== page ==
The image on the left is the collection of maps from participants, as we lined them up together at the end, stitching together our learning into one larger map. The pattern on the rug helped …

I guess maps are having a moment, right now. In my RSS feed yesterday, I found two interesting links around mapmaking as learning. The first showed maps as an example of “digital empathy” and the other focused in on sharing of maps as the new meme.

Peace (along the lines),
Kevin

Slice of Life: My Immersion Learning Map

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(This is part of the Slice of Life Challenge with Two Writing Teachers. We write about small moments each and every day for March. You come, too. Write with us.)

This morning, after I blog, I am heading out for the drive into Boston, for the Digital Media and Learning Conference. I am co-presenting a session around open learning, with the focus on last summer’s Making Learning Connected MOOC (CLMOOC), and how the philosophies and ethos of the National Writing Project and Connected Learning Principles helped us create and facilitate learning opportunities. I was one of the facilitators, and enjoyed every minute of it as we engaged hundreds of teachers in making, creative fun and inquiry.

I’ll share more in the coming days, no doubt, but one of the activities in our session is a Mini-Make, in which we are going to be asking folks to make a learning map. What they choose to illustrate in their map is up to them, but the idea is to chart out and probe deep about aspects of learning, and represent it in a map format of some kind.

I decided to do my own, using Coggle, an online mind-mapping tool. It worked great (and I think I owe Ian a shout-out for using it this summer and sharing the tool with CLMOOC). This map shows “my immersion” into open learning and networks over the past year or so, and some of the offshoots that have occurred as a result. It’s not a perfect representation, but it does capture a lot of footholds of my learning life.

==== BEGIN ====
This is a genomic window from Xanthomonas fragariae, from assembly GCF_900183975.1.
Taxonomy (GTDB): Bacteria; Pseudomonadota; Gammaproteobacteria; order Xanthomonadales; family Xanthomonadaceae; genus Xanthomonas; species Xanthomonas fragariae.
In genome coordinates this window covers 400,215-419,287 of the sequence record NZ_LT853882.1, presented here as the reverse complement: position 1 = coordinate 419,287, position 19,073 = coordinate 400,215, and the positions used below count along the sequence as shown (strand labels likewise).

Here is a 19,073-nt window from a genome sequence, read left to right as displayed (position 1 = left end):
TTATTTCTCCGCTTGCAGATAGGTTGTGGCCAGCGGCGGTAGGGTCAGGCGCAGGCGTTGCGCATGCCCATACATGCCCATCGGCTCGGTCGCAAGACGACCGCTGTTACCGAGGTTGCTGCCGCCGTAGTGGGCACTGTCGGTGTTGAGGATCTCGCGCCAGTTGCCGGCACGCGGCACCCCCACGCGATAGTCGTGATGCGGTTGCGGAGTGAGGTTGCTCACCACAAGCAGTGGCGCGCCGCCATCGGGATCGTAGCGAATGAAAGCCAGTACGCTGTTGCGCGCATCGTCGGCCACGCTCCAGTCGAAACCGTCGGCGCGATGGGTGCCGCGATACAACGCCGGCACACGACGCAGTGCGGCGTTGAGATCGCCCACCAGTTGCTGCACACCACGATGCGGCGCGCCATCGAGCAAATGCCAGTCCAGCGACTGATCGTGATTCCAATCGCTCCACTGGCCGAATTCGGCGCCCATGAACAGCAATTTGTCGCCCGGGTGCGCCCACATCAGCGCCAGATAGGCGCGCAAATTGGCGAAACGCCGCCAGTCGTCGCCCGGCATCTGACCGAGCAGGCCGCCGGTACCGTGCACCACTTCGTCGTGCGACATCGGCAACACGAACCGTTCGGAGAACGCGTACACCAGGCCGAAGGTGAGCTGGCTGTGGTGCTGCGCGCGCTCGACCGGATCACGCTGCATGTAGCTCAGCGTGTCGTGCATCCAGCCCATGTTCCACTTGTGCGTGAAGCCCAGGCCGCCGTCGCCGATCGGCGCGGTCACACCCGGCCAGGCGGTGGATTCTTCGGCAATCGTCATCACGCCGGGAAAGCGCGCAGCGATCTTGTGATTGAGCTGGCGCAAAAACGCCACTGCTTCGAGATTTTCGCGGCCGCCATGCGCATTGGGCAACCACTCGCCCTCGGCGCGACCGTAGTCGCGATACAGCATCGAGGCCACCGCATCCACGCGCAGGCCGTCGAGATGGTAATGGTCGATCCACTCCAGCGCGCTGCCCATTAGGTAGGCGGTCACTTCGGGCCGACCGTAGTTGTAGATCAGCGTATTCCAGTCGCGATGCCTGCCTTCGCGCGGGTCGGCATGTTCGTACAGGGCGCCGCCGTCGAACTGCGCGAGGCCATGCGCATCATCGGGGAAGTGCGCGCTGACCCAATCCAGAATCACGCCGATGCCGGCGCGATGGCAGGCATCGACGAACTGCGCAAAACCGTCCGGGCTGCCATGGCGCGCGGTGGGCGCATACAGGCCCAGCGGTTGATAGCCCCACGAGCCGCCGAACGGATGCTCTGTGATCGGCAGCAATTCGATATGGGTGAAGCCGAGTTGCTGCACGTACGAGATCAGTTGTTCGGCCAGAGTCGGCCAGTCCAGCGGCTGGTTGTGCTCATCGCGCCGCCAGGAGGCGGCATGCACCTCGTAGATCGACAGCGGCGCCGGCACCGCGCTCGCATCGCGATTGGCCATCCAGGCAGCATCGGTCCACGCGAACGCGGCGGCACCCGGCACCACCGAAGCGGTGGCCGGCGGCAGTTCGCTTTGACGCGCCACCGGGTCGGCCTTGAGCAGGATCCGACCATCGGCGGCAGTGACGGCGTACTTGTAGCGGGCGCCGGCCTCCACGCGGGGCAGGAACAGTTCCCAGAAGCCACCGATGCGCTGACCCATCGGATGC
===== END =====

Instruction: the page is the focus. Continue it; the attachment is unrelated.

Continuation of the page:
My Immersion Map

What would be on your learning map? How would you design it?

Peace (in the mapping),
Kevin

The CLMOOC Reverberations

More Education Podcasts at Blog Talk Radio with NWP radio on BlogTalkRadio

Last night, I took part in a National Writing Project radio show about our summer’s Making Learning Connected Massive Open Online Collaboration. With my friend Paul Oh at the helm, the hour-long discussion was less about how the MOOC came to be (although NWP Program Leader Christina Cantrill and I did that) and more about how the CLMOOC experience has come to impact teachers and writing project leaders.

I did my part and then listened as Jenn Cook, of the Rhode Island Writing Project, and Michael Weller, of the Los Angeles Writing Project, and Rosie Slentz, of the Redwood Writing Project chatted about how their experiences over the summer have come to inform their teaching and their work with other teachers.

As one of the facilitators, it was not just gratifying to hear these stories on the radio broadcast; it was touching in a way that I can’t quite express here. We spent many hours planning the CLMOOC and many, many more hours helping to facilitate it. With hundreds of teachers involved, we knew folks were engaged in our Make Cycles. And I suppose we assumed that there would be some residual benefits after the summer ended.

But here, Jenn and Michael and Rosie brought to light stories of those experiences, and with Paul’s masterful questions, we come to see how CLMOOC continues to live on in spirit. Not that it wasn’t an interesting enough experiment, but hearing personal stories really does bring the whole adventure of the MOOC back to life, and — not to get too sappy — warmed my heart as I listened. I suspect my co-facilitators would say the same thing. The MOOC had an impact. We sort of knew it but to hear it makes that observation real.

And of course, we want others to remake and remix our MOOC.

Peace (in the appreciation),
Kevin